Why the Next Mary Barra May Be a Long Time Coming

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from Bloomberg Businessweek,

Mary Barra made corporate history seven months ago when she became the first female chief executive officer of a major global carmaker. Yet for all the gains women at the highest levels of U.S. companies have made, most are still in the wrong jobs if they want to follow Barra’s career path.

That’s because unlike Barra, who’d been in charge of General Motors’ (GM) product development for two years before her appointment, a majority of top-ranked women at companies in the Standard & Poor’s 500-stock index aren’t in the kinds of operational jobs—think division heads or senior managers in charge of key product lines—that usually lead to the corner office. Rather, 55 percent of them are in functional roles—top lawyers, finance chiefs, and heads of human resources—according to data compiled by Bloomberg.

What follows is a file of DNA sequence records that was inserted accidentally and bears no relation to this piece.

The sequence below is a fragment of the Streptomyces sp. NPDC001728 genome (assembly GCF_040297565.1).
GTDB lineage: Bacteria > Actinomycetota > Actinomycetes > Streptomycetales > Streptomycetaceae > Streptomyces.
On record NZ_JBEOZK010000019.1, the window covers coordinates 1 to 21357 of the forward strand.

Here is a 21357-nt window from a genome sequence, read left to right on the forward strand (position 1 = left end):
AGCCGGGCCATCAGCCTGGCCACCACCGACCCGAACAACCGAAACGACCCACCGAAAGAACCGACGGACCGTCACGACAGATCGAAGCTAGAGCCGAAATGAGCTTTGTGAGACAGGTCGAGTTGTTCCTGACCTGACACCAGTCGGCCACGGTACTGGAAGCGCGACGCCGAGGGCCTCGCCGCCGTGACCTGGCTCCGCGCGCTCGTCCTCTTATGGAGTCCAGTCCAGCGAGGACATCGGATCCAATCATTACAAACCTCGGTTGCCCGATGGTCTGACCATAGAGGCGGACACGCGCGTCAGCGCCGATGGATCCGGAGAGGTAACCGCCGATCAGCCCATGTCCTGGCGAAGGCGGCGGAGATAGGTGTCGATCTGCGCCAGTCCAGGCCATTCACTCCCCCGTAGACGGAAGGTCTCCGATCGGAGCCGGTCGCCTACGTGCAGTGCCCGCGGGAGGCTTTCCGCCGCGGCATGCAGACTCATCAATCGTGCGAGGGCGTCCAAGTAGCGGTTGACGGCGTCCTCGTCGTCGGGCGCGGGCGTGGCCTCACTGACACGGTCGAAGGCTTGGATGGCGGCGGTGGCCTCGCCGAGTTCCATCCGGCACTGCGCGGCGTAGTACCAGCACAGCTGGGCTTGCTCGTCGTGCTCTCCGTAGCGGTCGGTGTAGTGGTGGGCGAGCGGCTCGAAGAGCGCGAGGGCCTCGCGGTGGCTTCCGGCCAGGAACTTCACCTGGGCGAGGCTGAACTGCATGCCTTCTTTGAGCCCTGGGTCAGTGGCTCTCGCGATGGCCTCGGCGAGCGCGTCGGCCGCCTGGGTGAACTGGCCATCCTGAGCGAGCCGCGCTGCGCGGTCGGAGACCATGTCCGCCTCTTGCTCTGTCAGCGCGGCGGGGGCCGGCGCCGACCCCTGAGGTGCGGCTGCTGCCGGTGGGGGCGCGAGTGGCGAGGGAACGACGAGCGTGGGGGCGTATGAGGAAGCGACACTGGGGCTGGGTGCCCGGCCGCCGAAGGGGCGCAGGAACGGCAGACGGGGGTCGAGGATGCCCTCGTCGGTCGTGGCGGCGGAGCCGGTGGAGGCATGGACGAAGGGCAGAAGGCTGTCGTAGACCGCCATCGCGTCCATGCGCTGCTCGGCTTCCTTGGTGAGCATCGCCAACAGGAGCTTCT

About 94 percent of the S&P 500 CEOs held senior operations positions immediately before ascending to the top job, and the relative scarcity of women overseeing product lines or entire businesses has slowed their advance to the pinnacle. The data suggest that the next generation of female executives is not positioned to capitalize on the growing recognition by many companies, including Google and Apple, of the lack of diversity within their executive ranks.

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